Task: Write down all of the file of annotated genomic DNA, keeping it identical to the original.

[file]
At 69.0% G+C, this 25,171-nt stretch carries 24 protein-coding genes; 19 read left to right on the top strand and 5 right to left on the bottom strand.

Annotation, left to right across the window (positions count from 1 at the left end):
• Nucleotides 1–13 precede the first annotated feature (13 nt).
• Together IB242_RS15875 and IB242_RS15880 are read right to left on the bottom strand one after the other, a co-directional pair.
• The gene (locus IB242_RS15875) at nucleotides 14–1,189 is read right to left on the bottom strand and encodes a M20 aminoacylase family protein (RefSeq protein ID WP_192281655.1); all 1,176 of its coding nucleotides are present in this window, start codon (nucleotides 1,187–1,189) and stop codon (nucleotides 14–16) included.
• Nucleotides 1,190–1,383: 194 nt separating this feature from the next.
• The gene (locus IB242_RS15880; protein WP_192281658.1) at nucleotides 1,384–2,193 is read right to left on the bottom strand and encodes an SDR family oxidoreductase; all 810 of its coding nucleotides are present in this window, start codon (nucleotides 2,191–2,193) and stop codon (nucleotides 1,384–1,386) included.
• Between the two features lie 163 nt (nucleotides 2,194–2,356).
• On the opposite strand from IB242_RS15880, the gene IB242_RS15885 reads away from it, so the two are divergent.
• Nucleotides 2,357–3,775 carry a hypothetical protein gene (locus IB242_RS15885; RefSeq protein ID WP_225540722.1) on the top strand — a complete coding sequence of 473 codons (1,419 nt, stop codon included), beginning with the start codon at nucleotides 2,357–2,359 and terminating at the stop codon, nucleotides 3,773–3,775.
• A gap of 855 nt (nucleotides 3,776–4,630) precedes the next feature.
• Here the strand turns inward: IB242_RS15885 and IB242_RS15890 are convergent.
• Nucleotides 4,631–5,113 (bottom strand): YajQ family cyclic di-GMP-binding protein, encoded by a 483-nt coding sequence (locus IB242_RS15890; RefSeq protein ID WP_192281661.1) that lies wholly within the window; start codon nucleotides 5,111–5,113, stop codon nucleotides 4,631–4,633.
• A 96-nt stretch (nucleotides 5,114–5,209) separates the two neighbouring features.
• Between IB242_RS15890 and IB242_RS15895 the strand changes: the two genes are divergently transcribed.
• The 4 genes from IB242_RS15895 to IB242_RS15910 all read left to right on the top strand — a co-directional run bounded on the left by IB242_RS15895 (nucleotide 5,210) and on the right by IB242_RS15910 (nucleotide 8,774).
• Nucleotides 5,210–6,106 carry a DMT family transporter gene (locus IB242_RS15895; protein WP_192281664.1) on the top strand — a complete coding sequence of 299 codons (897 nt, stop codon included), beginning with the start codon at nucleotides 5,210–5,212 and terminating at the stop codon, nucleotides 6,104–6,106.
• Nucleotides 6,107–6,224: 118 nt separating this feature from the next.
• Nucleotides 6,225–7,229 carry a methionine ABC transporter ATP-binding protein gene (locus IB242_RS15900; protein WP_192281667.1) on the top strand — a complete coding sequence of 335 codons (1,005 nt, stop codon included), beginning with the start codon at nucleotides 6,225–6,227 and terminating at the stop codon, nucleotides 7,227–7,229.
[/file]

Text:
At 69.0% G+C, this 25,171-nt stretch carries 24 protein-coding genes; 19 read left to right on the top strand and 5 right to left on the bottom strand.

Annotation, left to right across the window (positions count from 1 at the left end):
• Nucleotides 1–13 precede the first annotated feature (13 nt).
• Together IB242_RS15875 and IB242_RS15880 are read right to left on the bottom strand one after the other, a co-directional pair.
• The gene (locus IB242_RS15875) at nucleotides 14–1,189 is read right to left on the bottom strand and encodes a M20 aminoacylase family protein (RefSeq protein ID WP_192281655.1); all 1,176 of its coding nucleotides are present in this window, start codon (nucleotides 1,187–1,189) and stop codon (nucleotides 14–16) included.
• Nucleotides 1,190–1,383: 194 nt separating this feature from the next.
• The gene (locus IB242_RS15880; protein WP_192281658.1) at nucleotides 1,384–2,193 is read right to left on the bottom strand and encodes an SDR family oxidoreductase; all 810 of its coding nucleotides are present in this window, start codon (nucleotides 2,191–2,193) and stop codon (nucleotides 1,384–1,386) included.
• Between the two features lie 163 nt (nucleotides 2,194–2,356).
• On the opposite strand from IB242_RS15880, the gene IB242_RS15885 reads away from it, so the two are divergent.
• Nucleotides 2,357–3,775 carry a hypothetical protein gene (locus IB242_RS15885; RefSeq protein ID WP_225540722.1) on the top strand — a complete coding sequence of 473 codons (1,419 nt, stop codon included), beginning with the start codon at nucleotides 2,357–2,359 and terminating at the stop codon, nucleotides 3,773–3,775.
• A gap of 855 nt (nucleotides 3,776–4,630) precedes the next feature.
• Here the strand turns inward: IB242_RS15885 and IB242_RS15890 are convergent.
• Nucleotides 4,631–5,113 (bottom strand): YajQ family cyclic di-GMP-binding protein, encoded by a 483-nt coding sequence (locus IB242_RS15890; RefSeq protein ID WP_192281661.1) that lies wholly within the window; start codon nucleotides 5,111–5,113, stop codon nucleotides 4,631–4,633.
• A 96-nt stretch (nucleotides 5,114–5,209) separates the two neighbouring features.
• Between IB242_RS15890 and IB242_RS15895 the strand changes: the two genes are divergently transcribed.
• The 4 genes from IB242_RS15895 to IB242_RS15910 all read left to right on the top strand — a co-directional run bounded on the left by IB242_RS15895 (nucleotide 5,210) and on the right by IB242_RS15910 (nucleotide 8,774).
• Nucleotides 5,210–6,106 carry a DMT family transporter gene (locus IB242_RS15895; protein WP_192281664.1) on the top strand — a complete coding sequence of 299 codons (897 nt, stop codon included), beginning with the start codon at nucleotides 5,210–5,212 and terminating at the stop codon, nucleotides 6,104–6,106.
• Nucleotides 6,107–6,224: 118 nt separating this feature from the next.
• Nucleotides 6,225–7,229 carry a methionine ABC transporter ATP-binding protein gene (locus IB242_RS15900; protein WP_192281667.1) on the top strand — a complete coding sequence of 335 codons (1,005 nt, stop codon included), beginning with the start codon at nucleotides 6,225–6,227 and terminating at the stop codon, nucleotides 7,227–7,229.